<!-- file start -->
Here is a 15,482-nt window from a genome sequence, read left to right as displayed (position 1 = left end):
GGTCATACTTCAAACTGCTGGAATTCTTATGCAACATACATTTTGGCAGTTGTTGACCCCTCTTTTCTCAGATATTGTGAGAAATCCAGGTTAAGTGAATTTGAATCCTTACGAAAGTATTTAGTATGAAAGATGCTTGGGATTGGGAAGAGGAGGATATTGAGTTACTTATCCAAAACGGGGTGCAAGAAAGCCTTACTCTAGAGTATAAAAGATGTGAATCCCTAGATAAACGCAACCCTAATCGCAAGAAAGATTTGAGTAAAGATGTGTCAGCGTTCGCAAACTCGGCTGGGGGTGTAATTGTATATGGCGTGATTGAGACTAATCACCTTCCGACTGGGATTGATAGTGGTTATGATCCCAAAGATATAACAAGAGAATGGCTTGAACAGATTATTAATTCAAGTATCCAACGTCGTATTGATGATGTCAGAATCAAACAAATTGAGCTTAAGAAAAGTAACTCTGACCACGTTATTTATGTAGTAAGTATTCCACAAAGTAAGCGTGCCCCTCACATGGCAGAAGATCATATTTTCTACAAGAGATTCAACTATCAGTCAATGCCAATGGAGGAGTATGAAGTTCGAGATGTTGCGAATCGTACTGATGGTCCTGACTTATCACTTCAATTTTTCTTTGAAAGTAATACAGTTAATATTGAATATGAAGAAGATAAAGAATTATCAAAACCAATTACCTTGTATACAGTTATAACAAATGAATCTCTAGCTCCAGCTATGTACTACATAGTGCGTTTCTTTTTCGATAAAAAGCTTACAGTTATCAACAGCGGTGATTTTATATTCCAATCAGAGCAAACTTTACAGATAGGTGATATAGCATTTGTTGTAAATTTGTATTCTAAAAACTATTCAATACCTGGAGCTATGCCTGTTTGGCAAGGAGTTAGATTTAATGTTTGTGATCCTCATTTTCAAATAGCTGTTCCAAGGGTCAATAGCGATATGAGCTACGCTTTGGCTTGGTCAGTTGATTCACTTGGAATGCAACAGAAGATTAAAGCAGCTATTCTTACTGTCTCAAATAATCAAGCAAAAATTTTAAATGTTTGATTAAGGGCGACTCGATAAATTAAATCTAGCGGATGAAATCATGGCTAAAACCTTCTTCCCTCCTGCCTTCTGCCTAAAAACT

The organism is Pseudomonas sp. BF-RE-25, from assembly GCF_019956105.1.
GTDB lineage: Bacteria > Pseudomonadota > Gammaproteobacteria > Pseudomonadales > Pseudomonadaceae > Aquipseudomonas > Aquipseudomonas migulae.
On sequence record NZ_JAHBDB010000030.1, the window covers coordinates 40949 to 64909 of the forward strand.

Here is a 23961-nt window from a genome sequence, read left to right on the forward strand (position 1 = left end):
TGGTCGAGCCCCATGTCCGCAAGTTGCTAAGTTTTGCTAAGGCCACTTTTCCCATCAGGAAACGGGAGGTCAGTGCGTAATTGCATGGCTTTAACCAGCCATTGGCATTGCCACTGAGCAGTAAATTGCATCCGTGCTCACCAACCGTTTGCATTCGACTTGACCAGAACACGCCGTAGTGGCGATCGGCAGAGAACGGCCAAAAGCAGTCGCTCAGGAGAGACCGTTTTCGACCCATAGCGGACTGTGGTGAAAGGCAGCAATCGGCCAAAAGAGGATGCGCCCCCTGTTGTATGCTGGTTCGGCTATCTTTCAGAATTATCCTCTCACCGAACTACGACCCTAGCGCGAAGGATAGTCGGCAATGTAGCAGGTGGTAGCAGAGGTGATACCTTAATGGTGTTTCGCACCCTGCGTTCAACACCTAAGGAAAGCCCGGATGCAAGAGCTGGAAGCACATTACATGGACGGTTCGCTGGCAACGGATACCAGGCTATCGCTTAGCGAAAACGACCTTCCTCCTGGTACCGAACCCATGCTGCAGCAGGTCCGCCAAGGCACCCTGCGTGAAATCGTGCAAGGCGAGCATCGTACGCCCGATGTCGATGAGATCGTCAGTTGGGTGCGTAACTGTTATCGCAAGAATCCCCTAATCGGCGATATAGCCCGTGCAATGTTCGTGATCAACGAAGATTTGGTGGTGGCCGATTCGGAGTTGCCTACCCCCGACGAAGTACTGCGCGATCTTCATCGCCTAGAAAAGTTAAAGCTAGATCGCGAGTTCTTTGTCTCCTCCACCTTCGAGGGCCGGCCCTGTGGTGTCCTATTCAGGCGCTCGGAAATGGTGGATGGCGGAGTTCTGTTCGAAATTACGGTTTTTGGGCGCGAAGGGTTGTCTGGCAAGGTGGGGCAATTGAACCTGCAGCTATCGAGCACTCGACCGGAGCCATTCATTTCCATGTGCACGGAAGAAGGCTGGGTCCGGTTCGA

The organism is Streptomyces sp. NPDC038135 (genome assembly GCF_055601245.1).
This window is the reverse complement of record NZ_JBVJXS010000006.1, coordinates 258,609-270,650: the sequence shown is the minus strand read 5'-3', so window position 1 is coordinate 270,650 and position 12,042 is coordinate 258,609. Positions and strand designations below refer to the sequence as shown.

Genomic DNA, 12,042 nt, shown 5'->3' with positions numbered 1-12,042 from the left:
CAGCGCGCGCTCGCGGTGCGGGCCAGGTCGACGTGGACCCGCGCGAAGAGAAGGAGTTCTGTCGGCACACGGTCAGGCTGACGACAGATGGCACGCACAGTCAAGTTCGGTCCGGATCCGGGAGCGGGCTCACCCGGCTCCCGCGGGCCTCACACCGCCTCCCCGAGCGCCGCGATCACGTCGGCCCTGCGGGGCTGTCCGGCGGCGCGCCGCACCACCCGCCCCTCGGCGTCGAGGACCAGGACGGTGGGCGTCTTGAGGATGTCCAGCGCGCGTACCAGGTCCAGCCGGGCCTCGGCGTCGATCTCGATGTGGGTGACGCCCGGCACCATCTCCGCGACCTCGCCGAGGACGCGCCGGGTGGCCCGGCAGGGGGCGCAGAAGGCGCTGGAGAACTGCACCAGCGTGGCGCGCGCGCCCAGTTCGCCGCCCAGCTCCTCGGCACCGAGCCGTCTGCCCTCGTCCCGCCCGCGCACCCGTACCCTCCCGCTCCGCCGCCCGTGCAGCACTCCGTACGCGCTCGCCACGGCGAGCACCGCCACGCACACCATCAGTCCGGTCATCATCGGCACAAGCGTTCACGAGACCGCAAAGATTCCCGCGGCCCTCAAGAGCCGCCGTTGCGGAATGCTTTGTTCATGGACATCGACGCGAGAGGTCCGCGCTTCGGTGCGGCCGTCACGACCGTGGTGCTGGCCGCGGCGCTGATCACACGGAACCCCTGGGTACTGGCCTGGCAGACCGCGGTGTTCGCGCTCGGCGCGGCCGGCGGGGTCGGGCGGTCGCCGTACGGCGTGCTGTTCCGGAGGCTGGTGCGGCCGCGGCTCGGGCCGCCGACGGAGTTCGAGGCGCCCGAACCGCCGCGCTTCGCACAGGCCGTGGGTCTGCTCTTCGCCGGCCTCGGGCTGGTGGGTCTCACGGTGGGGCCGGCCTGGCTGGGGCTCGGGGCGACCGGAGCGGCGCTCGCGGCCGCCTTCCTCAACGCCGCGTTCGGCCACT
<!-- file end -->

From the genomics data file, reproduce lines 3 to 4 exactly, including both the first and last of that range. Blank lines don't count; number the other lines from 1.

The organism is Pseudomonas sp. BF-RE-25, from assembly GCF_019956105.1.
GTDB lineage: Bacteria > Pseudomonadota > Gammaproteobacteria > Pseudomonadales > Pseudomonadaceae > Aquipseudomonas > Aquipseudomonas migulae.